RESPONSE FROM THE INTEGRITY COMMISSION
The Integrity Commission (IC) welcomes the article by cde Alvin Botes in Umrabulo #47.
The development and functioning of the IC is in motion and is a continuous process. As the crisis within the ANC deepens, so the tasks facing the IC become more complex. The IC has proposed amendments to the Terms of Reference (ToR) it was given after 54th Conference at Nascrec for a few reasons. The first is that if the regulatory environment is too narrow, or too detailed, the IC will not be able to deal with issues falling outside of that definition. Thus the proposed amendments seek to encompass a wide range of what is understood as “unethical” conduct whilst leaving enough space to accommodate unforeseen circumstances and by not tying ourselves to greater detail.
Secondly, the proposed amendments to the ToR allow the IC to be pro-active and “invite” comrades to appear before it. Until recently the IC could only be re-active and had to wait for issues to be referred to it from the NEC.
Thirdly, the proposed ToR of the IC to be made public, so that there is wide understanding by the membership of its role and function.
The IC is not part of any faction or grouping of the ANC. It is crucial that it is, and is seen to be above the divisive and corrosive activities that are tearing the organisation apart. It is logical therefore that there will be attempts to use the IC as a tool for factional interests, and/or that there will be attempts to sideline and ignore it. In this last period, the IC is experiencing both. Strong Terms of Reference will enable the IC to function freely, without fear or favour.
The IC is also very clear that it is not an internal police force, nor a prosecutorial arm, nor a court of law, nor a custodian of “moral” values. Whilst both the Disciplinary Committee (DC) and the IC deal with bad behaviour, corruption, tribalism, sexism, racism and a host of other negative and destructive tendencies, they have different functions. The DC has the power to take action. The IC makes recommendations to the NEC who can reject or accept according to how they see fit.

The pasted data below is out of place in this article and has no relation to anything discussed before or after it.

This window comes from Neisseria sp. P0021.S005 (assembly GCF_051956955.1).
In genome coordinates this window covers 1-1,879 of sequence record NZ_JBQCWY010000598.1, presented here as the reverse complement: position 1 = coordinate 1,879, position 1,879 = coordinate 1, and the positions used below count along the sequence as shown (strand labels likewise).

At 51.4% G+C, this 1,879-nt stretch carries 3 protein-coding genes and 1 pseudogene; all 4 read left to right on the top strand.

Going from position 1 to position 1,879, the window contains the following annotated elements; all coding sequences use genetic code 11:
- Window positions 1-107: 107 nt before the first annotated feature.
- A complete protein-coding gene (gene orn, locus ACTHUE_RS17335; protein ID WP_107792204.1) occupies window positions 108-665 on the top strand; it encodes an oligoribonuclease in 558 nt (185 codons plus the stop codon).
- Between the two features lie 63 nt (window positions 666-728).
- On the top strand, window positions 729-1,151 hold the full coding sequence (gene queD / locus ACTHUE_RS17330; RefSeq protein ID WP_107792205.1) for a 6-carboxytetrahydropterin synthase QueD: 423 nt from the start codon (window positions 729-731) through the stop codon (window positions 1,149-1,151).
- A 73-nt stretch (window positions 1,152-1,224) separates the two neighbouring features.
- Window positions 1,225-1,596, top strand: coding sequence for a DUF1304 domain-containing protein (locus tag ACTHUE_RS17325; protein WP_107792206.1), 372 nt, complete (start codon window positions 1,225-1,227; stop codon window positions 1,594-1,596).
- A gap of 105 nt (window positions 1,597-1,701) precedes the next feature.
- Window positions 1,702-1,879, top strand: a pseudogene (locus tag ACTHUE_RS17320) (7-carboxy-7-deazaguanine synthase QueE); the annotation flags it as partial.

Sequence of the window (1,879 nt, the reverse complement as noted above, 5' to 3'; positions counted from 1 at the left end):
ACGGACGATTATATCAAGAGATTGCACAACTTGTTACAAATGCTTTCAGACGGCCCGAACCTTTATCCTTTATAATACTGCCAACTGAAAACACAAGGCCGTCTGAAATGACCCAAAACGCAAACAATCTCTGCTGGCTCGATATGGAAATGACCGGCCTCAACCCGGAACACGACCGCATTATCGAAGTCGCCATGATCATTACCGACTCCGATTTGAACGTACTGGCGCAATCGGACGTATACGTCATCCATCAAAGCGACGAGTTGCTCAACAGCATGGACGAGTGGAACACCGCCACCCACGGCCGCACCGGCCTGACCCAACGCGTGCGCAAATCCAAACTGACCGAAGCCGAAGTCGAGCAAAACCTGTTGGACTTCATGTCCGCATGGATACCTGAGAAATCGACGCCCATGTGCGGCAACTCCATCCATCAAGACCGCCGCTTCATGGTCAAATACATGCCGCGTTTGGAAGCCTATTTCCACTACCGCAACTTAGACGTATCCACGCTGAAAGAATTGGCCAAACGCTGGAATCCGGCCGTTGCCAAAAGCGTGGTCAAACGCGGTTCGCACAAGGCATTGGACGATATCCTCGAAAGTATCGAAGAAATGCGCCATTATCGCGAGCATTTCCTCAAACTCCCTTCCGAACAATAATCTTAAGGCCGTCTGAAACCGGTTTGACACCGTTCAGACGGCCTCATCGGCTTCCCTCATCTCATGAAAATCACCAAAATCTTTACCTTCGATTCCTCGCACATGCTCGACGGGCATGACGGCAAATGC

Thus it is important to put on record that the 23 comrades on the National Parliamentary list, cde Botes refers to, were not investigated by the IC, nor did the IC recommend that they not be deployed. For the record it needs to be clearly stated that:
- the twenty three comrades were referred to the IC by the Secretary General’s Office (SGO). The IC did not identify or choose them.
- The vetting team from the SGO briefed the IC on the allegations made against them
- The IC interviewed seventeen of the twenty three comrades . There was no investigation. The IC asked two questions of each of the comrades:
- why, when there are allegations against you, did you not abide by the Resolution of the 54th Conference and present yourself to the IC?
- In your opinion, have the allegations made against you damaged the reputation of the ANC?
- No one was cleared or not cleared. After the newspaper headlines declared that the Deputy President had been cleared by the IC, the IC issued a short statement saying that no-one had been cleared or not cleared, but the SGO did not distribute it.
- A report was drawn up for the NEC on the findings emanating from the seventeen interviews and what transpired in the course of those interviews and
- The IC has asked for feedback on that report which was submitted in May 2019, but as yet have not received anything.
The IC has not had, as yet, an opportunity to put forward to the NEC the fact that the divisions and corruption within the ANC – as expressed in the past by the Office Bearers and by the Resolutions of Conference – is not in itself the problem. Such behaviour is in fact an expression of a very deep problem which, if faced, can be dealt with. If ignored, which is the case at the moment, we will be observers and participants in our own demise. Time is not on our side.